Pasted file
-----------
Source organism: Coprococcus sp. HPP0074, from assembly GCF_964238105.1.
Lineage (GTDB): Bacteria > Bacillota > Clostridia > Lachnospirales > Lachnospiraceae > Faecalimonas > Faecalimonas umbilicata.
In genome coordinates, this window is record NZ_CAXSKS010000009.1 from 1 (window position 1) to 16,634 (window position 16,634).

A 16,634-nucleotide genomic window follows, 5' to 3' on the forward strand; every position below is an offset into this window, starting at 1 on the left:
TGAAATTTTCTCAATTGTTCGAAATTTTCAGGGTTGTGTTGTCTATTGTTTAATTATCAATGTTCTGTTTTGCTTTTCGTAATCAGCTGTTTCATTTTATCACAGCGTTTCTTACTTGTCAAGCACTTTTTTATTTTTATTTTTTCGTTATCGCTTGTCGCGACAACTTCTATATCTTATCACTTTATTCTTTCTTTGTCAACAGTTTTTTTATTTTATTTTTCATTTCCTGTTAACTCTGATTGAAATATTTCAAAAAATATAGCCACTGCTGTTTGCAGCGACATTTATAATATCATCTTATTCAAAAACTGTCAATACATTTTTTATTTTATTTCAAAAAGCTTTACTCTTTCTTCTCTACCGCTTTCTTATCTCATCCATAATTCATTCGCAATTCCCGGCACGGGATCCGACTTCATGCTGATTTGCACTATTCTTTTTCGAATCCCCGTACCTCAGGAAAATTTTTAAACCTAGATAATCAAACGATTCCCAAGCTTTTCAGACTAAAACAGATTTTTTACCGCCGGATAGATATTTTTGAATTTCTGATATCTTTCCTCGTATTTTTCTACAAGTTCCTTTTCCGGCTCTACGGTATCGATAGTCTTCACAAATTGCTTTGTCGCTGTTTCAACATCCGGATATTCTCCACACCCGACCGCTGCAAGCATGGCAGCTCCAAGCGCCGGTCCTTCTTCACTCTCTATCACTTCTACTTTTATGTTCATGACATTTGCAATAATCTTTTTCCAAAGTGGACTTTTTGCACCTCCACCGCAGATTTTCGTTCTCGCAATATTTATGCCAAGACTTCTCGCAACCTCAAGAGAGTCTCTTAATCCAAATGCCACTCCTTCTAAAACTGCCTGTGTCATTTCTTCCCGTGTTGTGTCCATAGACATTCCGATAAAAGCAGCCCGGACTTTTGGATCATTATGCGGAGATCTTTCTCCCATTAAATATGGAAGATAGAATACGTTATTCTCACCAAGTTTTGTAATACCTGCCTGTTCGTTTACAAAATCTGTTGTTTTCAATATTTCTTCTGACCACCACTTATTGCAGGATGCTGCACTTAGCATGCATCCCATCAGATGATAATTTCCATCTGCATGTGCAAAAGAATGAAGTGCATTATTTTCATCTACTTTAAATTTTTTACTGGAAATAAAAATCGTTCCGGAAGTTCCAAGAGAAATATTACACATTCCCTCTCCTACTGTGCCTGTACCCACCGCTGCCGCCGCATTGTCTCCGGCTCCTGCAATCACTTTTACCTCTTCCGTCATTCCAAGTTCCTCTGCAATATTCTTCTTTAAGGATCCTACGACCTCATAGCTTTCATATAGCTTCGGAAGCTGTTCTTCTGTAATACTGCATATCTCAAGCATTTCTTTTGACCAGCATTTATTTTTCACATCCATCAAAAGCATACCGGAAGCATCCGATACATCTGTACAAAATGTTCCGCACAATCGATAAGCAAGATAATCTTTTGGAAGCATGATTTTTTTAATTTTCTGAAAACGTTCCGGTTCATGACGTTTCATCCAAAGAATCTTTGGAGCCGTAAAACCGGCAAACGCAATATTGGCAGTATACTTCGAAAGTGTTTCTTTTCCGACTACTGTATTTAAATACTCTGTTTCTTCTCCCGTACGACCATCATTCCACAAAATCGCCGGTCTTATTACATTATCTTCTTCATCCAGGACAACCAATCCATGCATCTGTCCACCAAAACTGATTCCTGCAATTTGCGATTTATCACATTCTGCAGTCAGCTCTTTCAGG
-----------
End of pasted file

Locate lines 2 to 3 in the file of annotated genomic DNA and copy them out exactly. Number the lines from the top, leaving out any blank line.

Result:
Lineage (GTDB): Bacteria > Bacillota > Clostridia > Lachnospirales > Lachnospiraceae > Faecalimonas > Faecalimonas umbilicata.
In genome coordinates, this window is record NZ_CAXSKS010000009.1 from 1 (window position 1) to 16,634 (window position 16,634).